Zebras’ wariness of humans may have been an evolutionary adaptation to keep them beyond the range of poisonous arrows used by African hunters for at least 24,000 years, researchers suggest.
They suggest this caution may have allowed the species to survive hundreds of thousands of years of hunting by humans in Africa.
Unlike their horse cousins, zebras have never been domesticated. They can be aggressive, panicky, and unpredictable, making them difficult to train.
They also have powerful legs that can carry them at speeds up to 35mph, and have a kick that can break the jaw of a predator.
But a new study, published in the Journal of Comparative Psychology, suggests that fear of four-legged carnivores may not be the only explanation for their enduring wildness: they also have a long history of being wary of people.
Researchers compared the flight behavior of plains zebras in Africa with that of feral horses in Nevada and California when approach by a human on foot.
In areas frequented by people, feral horses will allow a researcher to approach much closer than did zebras.
Wild horses waited until the researcher got about 54 yards away before going into alert mode and an average of 18 yards before running away.
Zebras, on the other hand, were on alert at 68 yards fled at 40 yards, which is just outside the effective range of poisoned arrows used by African hunters.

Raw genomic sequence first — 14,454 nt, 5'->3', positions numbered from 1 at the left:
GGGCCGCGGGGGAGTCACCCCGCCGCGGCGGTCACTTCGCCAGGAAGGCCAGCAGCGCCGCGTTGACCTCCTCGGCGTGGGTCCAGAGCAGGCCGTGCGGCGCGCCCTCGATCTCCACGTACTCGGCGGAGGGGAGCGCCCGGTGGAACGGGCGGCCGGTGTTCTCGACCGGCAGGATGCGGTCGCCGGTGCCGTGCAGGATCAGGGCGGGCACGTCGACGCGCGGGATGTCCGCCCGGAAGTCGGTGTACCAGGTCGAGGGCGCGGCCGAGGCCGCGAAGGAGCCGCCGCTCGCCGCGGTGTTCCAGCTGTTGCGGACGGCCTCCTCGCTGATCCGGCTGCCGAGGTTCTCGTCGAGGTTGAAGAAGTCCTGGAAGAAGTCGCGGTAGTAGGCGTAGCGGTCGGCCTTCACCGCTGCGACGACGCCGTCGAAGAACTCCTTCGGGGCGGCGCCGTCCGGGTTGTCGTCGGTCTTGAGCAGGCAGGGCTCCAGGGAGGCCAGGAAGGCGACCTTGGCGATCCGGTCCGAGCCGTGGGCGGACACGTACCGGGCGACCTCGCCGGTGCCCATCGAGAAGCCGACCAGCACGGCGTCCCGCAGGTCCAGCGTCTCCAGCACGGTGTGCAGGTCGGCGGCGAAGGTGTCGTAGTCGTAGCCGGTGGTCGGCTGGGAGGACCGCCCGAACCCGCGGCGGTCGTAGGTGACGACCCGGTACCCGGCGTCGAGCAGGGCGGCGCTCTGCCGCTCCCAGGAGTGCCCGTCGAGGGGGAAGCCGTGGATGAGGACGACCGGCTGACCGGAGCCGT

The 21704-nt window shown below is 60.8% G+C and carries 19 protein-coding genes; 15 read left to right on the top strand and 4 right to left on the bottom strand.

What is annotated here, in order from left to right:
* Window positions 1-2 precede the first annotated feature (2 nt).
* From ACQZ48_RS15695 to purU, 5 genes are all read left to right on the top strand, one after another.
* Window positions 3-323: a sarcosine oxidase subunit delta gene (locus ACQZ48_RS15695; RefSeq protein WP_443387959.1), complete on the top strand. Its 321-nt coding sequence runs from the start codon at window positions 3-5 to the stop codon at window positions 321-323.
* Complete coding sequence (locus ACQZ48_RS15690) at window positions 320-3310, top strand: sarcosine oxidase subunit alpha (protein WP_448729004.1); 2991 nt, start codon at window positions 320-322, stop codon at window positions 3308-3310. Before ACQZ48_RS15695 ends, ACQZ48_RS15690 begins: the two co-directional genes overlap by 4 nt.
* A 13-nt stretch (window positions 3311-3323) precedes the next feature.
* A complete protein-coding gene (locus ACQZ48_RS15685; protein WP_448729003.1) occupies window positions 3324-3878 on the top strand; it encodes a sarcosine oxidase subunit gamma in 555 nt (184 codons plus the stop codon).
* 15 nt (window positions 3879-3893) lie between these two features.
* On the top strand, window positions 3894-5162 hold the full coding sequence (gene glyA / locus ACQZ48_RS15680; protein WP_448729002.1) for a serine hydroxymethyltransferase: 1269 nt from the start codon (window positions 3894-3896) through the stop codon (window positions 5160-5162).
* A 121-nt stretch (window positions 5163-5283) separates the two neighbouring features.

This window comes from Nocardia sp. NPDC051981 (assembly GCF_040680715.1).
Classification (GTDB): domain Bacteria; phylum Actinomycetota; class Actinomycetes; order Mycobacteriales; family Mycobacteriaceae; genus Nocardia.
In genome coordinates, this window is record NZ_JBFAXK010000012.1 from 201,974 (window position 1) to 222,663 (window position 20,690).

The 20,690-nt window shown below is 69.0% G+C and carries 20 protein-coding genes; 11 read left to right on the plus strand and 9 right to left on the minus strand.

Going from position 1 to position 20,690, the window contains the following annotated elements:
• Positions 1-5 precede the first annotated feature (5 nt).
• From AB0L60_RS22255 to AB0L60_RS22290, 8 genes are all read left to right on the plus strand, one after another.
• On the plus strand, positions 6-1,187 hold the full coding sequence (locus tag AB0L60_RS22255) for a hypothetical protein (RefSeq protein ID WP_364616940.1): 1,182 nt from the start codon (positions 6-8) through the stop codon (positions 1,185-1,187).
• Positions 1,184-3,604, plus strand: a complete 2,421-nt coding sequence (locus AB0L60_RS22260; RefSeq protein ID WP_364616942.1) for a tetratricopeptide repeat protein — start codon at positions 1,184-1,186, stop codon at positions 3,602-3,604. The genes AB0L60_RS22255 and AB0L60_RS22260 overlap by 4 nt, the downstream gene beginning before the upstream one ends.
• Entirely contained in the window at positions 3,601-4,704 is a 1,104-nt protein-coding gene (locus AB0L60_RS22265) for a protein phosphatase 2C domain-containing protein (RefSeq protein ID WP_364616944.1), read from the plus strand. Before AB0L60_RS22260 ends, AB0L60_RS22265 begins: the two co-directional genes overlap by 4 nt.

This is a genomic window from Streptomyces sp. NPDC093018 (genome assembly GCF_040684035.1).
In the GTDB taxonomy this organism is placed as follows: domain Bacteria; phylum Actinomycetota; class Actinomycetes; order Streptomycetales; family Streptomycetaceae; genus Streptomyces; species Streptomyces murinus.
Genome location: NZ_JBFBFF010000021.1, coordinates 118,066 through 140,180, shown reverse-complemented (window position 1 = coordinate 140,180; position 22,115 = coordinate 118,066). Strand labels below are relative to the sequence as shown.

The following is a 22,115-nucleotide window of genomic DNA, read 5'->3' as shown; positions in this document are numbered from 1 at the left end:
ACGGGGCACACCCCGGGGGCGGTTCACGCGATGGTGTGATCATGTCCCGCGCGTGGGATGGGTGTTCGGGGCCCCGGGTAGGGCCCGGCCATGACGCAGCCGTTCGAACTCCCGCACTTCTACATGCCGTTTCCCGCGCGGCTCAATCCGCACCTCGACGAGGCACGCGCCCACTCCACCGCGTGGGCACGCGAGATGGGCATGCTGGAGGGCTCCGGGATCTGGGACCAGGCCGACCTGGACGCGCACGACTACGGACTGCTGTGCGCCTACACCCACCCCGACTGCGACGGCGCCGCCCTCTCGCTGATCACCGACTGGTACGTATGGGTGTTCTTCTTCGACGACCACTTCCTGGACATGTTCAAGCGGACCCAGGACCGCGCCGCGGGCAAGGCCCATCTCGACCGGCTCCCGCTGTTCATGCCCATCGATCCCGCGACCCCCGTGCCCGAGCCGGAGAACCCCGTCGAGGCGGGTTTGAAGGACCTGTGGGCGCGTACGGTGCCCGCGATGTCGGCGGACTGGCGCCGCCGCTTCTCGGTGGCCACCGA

In Central Asia, early horses were hunted initially by ancient humans. Even then, Ice Age weather conditions provided long periods where horses, better adapted to cold climates, saw few human hunters.
However, the modern humans who replaced them after migrating to Asia from Africa 40,000 to 50,000 years ago were capable hunters of horses. However, that time-frame was not long enough to evolve an instinctual fear of humans.
Researchers were surprised to find that in remote areas where people were rarely seen, modern feral horses showed as much, or even more, wariness than zebras.
Horses showed alert behavior – raising their heads and stopping grazing – when a person got within 218 yards, on average, and then moved away when the human was 160 yards away. For zebras in unpopulated areas, the average distances were 167 yards for an alert response and 115 yards for flight.
“This finding indicates that, despite domestication, horses have not lost their keen awareness that an upright, approaching shape viewed from a distance could constitute a predatory threat,” says Richard Coss, professor of psychology at the University of California, Davis.
Evolutionary Constraints on Equid Domestication: Comparison of Flight Initiation Distances of Wild Horses (Equus caballus ferus) and Plains Zebras (Equus quagga).
Brubaker, Alexali S.; Coss, Richard G.
Journal of Comparative Psychology, Sep 7 , 2015.
The abstract can be read here.
Original press material was published under a Creative Commons License.